It’s time for Gavin Newsom and the State Lands Commission, which Newsom chairs, to drop its lawsuit against the people of San Francisco, which seeks to silence our voice in development decisions about The City’s waterfront.
On Dec. 16, the City Attorney will be back in court defending the right of the people of San Francisco to have a say in major land use decisions that will determine the shape of our waterfront for generations. But now that San Francisco voters have approved not one but two different large, waterfront development projects in the past year, it’s clear voters having a say along the way leads to a more balanced, open and healthy process for major waterfront development decisions that result in better projects.
In June 2014, San Francisco voters from every neighborhood overwhelmingly approved Proposition B, the Waterfront Height Limit Right to Vote Act. This followed the voters’ resounding rejection of the proposed waterfront height limit increase for luxury condos at 8 Washington St., which showed the flaw in the existing process that resulted in backroom deals crafted to suit lobbyists and politically connected developers. Instead, Prop. B has made clear that exceptions to the existing height limits and waterfront plan in place to create a balanced San Francisco’s waterfront cannot simply be treated as “optional” but should be respected and abided by, unless an extraordinary need calls for an exception from voters.
We’ve seen this exact process play out twice over the last year, each time resulting in voters approving new waterfront development projects that are more balanced, include more affordable housing and have far more credibility as publicly vetted projects. In November 2014, voters approved Proposition F, allowing the construction of a large mixed use project at Pier 70 on the formerly industrial southern waterfront. The developers’ original proposal had far taller builders and less affordable housing than what voters approved — changes clearly made to earn the support of environmental groups like the Sierra Club, which strongly supported the measure.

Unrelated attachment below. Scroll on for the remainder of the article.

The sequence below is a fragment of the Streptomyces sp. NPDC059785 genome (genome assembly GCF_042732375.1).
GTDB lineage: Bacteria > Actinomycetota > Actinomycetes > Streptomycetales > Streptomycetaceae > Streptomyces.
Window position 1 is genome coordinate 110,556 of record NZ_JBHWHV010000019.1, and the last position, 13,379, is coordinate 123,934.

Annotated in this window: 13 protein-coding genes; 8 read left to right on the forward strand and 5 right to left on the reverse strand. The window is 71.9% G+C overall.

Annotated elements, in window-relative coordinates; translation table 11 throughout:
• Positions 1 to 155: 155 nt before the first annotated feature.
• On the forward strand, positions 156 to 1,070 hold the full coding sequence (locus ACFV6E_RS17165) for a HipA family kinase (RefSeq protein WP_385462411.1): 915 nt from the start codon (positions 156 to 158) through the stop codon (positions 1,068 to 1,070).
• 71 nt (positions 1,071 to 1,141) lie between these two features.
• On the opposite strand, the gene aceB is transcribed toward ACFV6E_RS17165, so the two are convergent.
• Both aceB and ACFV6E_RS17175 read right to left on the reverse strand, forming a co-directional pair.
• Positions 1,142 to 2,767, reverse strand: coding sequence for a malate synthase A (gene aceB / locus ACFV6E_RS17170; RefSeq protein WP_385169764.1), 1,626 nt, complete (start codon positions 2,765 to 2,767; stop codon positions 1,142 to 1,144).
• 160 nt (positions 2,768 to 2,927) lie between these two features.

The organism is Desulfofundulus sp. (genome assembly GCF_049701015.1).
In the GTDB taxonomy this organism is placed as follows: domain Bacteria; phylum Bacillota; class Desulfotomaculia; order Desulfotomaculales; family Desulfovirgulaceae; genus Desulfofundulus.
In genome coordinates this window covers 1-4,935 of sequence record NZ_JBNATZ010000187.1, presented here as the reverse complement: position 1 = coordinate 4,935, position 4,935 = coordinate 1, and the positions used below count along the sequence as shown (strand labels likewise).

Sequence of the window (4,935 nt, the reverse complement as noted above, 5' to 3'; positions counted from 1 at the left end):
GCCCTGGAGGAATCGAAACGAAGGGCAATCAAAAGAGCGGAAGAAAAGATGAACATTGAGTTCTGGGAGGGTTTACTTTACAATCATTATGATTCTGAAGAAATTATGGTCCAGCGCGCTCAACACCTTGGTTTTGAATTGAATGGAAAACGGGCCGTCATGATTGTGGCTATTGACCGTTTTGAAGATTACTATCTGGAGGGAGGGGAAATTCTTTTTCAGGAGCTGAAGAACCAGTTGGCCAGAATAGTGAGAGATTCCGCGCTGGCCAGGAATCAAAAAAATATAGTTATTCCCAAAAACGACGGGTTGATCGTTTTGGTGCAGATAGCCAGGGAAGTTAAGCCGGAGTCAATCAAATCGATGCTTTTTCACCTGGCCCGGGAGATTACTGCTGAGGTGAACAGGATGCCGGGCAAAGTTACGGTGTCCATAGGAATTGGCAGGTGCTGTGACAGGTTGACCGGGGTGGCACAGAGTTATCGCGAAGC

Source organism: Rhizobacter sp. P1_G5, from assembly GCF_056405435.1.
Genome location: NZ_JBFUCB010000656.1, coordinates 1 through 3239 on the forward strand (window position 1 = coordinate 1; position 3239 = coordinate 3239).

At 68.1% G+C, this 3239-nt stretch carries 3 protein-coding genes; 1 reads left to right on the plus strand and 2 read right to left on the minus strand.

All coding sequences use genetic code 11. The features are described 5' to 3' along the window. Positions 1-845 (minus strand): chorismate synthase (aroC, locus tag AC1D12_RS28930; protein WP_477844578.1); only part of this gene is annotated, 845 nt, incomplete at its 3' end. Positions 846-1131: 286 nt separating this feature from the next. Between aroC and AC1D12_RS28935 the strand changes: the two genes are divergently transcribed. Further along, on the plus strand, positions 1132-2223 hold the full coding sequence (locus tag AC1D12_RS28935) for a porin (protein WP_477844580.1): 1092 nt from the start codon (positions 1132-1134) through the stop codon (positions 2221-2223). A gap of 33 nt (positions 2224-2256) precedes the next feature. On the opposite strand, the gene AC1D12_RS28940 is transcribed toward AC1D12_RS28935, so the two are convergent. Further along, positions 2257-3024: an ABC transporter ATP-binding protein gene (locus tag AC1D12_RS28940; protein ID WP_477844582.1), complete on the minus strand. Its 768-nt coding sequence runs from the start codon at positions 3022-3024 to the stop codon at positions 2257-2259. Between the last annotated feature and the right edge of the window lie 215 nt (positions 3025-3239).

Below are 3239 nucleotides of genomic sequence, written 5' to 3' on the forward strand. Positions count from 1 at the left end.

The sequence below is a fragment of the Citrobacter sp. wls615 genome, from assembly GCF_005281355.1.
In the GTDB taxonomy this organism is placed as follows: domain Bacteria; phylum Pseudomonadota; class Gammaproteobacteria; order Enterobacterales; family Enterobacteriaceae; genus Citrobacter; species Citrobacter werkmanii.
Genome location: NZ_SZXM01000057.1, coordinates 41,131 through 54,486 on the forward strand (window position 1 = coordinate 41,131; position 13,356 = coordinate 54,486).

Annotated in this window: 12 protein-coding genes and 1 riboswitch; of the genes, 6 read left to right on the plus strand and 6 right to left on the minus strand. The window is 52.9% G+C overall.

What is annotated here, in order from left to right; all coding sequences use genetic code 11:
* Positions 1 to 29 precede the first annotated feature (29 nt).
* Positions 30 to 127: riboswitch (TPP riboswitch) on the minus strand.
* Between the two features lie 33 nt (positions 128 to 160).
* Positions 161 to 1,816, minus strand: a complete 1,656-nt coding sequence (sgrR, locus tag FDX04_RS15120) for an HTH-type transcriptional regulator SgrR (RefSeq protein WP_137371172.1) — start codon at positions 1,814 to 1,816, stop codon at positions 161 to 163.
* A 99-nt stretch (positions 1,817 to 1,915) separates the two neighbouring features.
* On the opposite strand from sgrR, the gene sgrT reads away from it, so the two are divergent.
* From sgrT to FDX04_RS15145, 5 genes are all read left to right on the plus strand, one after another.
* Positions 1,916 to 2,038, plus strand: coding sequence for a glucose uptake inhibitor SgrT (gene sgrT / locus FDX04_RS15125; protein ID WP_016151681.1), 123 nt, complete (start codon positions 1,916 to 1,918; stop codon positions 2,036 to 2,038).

A similar scenario played out in this last election, where voters approved Proposition D, the Giants’ proposed waterfront development project at Seawall Lot 337 south of the ballpark. As with Pier 70, the Giants originally proposed far taller towers and less affordable housing, but made smart changes to earn the support of a broad coalition and ultimately the voters on Election Day. While some of us still did not think the project was modified enough, the voters heard the arguments and voted on election day to approve the project. That’s exactly how it should work.
However, if Lt. Gov. Newsom and the other members of the State Lands Commission don’t change course, a shadow of uncertainty will continue to hang over our waterfront for at least another year while their lawsuit against San Francisco plays out. This no longer makes sense, since the core rationale for the lawsuit was that voters would block everything.
Since Prop. B passed and the State Lands Commission’s lawsuit was filed, the evidence shows that waterfront planning and development has progressed in a healthy way. Two large projects were modified and approved. The Port of San Francisco has undertaken the first comprehensive review and update to the Waterfront Land Use Plan since it was first created nearly two decades ago. A new entertainment venue to bring the excitement of Teatro Zinzanni back to The Embarcadero is moving forward. And the 8 Washington Project — while still being kept on life support by the Port — has firmly become the symbol in almost everyone’s mind of exactly the wrong way to create something on San Francisco’s waterfront. The right way is to include the people of San Francisco in the process, and move forward for a waterfront that is shaped in an open, forward-thinking and balanced way. It’s time for Lt. Gov. Newsom and the State Lands Commission to stop suing the people of San Francisco and instead start working with us for a waterfront we can all be proud of and enjoy for decades to come.
Jon Golinger is an environmental attorney who lives in North Beach.